Congress shall make no law respecting an establishment of religion, or prohibiting the free exercise thereof; or abridging the freedom of speech, or of the press; or the right of the people peaceably to assemble, and to petition the Government for a redress of grievances.
It's important to remember that "the press" didn't just mean "newspapers" in the days of the Founders. It also included pamphleteers; indeed, the 1st Amendment provides for the freedom of the "printing press", not just the "news press". Bloggers are the 21st century pamphleteers, and the government can no more censor me than it could any news outlet.
But this freedom isn't without limits.
I don't support shield laws. The press is allowed to report without a censorious government, but reporters should be treated no differently before the law. If a judge says "tell", you tell or pay the consequences--perhaps you shouldn't have promised your source anonymity. Shield laws create two classes of citizens--one which is immune to a judge's order, and one that is not. As a modern-day pamphleteer, I doubt I'm covered by any state's shield law. The 1st Amendment is thus perverted.
Government can and does do things that impede news organizations. For example, it taxes them! Their buildings must meet the same building codes as other buildings. One could argue that such restrictions "abridge" the freedom of the press, but that argument would be specious. It would be akin to arguing that the government should provide the ink--as without it, the printing press is useless!
So while my interpretation of the 1st Amendment is expansive, it doesn't tolerate flimsy arguments that merely serve to cheapen it.
So I question whether this is a 1st Amendment issue or not. Did the students violate school policy, or did they not? If they did, they get in trouble. It doesn't matter if the policy is stupid or not, or if we support it or not. If they violated the policy, they must suffer the consequences, unreasonable feints to the 1st Amendment notwithstanding.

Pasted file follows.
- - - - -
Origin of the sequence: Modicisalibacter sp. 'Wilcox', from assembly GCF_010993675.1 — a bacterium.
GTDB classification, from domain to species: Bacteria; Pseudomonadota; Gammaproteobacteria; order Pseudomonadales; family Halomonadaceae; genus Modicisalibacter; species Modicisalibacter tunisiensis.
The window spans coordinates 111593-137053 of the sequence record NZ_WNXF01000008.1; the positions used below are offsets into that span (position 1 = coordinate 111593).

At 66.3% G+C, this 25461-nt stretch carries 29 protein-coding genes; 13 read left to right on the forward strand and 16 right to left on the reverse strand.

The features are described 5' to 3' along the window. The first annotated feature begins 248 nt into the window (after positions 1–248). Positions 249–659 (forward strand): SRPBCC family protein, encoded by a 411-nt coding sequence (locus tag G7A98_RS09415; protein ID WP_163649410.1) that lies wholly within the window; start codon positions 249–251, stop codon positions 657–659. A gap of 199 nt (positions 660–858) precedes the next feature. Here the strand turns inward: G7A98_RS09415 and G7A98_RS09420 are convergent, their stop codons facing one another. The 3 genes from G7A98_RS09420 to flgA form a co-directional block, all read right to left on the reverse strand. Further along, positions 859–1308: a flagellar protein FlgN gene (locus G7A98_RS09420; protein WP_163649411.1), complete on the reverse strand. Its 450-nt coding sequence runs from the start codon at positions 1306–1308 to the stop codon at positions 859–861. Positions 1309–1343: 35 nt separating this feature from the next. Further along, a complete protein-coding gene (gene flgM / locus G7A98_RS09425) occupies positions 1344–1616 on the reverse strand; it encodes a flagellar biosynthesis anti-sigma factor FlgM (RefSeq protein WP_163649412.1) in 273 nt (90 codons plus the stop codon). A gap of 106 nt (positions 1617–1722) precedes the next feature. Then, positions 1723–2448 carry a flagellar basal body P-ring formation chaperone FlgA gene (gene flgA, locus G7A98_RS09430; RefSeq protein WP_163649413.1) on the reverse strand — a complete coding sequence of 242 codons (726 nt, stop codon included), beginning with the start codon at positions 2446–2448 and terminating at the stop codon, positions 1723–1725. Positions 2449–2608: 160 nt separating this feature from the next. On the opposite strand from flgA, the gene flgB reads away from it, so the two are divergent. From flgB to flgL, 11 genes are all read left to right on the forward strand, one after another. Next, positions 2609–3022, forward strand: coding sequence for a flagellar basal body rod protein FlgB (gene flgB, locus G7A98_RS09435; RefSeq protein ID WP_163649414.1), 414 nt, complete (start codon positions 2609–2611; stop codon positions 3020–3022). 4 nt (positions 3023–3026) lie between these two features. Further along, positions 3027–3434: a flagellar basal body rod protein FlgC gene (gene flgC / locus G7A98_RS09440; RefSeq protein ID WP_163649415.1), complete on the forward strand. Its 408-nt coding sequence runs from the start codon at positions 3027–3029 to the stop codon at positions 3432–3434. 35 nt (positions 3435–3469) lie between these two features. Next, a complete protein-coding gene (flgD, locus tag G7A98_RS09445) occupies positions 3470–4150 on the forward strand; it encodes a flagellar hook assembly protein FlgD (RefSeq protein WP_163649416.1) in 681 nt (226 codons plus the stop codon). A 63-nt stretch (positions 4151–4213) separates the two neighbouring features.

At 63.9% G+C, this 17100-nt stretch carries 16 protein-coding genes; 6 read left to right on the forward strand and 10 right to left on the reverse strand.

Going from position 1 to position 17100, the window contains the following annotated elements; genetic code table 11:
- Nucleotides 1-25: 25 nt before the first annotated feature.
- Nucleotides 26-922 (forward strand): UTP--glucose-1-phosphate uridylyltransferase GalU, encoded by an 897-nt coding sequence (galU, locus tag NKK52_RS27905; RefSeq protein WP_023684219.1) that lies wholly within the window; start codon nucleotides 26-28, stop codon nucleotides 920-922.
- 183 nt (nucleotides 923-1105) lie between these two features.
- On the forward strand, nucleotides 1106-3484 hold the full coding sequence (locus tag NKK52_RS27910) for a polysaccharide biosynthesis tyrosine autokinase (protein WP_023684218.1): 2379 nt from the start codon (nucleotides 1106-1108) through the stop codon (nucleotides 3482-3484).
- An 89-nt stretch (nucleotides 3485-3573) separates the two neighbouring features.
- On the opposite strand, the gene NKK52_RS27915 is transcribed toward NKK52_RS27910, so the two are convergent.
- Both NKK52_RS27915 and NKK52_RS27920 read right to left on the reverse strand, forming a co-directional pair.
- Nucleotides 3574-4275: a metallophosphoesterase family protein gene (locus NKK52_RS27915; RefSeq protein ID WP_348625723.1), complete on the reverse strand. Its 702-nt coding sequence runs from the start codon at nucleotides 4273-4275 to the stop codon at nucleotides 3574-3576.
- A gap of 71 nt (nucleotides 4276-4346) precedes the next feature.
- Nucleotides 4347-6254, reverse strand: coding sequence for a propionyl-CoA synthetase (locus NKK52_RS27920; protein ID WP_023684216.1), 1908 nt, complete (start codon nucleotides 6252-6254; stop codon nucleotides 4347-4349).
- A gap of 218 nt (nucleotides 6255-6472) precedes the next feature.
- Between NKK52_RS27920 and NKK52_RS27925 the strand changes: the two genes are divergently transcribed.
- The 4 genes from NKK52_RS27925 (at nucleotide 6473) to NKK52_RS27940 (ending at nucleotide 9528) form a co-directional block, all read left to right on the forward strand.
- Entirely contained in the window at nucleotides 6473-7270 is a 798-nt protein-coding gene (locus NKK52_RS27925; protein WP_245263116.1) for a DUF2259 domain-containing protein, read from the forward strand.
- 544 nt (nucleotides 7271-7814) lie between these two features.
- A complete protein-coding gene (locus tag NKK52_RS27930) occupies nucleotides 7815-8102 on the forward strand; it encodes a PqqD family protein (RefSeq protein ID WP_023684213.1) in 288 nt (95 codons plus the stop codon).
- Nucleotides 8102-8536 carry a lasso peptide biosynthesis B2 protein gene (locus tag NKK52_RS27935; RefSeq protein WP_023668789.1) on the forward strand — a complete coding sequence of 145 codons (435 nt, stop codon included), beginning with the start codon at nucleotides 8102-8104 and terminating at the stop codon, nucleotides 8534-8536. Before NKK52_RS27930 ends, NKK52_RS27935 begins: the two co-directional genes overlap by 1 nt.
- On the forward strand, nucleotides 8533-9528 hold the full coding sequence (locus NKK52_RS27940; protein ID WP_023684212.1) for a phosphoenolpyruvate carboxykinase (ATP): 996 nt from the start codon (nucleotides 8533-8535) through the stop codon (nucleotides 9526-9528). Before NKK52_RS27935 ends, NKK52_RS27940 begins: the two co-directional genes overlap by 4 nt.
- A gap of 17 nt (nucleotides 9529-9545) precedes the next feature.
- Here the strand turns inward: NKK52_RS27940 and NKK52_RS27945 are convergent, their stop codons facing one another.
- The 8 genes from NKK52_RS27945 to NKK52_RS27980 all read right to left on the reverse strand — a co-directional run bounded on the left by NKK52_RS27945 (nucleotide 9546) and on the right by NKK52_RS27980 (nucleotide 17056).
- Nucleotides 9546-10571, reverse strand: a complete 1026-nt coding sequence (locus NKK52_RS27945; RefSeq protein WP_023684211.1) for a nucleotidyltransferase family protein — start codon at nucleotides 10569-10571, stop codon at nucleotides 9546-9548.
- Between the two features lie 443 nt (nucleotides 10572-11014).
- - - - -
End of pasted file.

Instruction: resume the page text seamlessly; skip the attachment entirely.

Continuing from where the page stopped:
Two student journalists at James Madison University face judicial charges at the school after entering a dorm to get comments for a news story.
Tim Chapman, 21, of Chantilly, the editor-in-chief of the student newspaper The Breeze, and reporter Katie Hibson, 19, of Loudoun County, were charged by JMU's Office of Judicial Affairs with trespassing, disorderly conduct and noncompliance with an official request...
Don Egle, the school's public affairs director, said it was not an issue of journalists' rights but of school policy.
"This has nothing to do with what reporters are allowed to do or are able to do or who they're able to speak with or what they want to print," he said. "They had the right to ask anybody any question outside of the building."
Egle said policy requires that nonresidents of the dorm be accompanied by a resident and added that the judicial hearing would decide whether all rules had been followed.
Being a journalist is not a free pass to do whatever one wants to "get a story". Clearly, though, there's more to this story than what's reported at the link above, and it will be interesting to learn what new facts surface.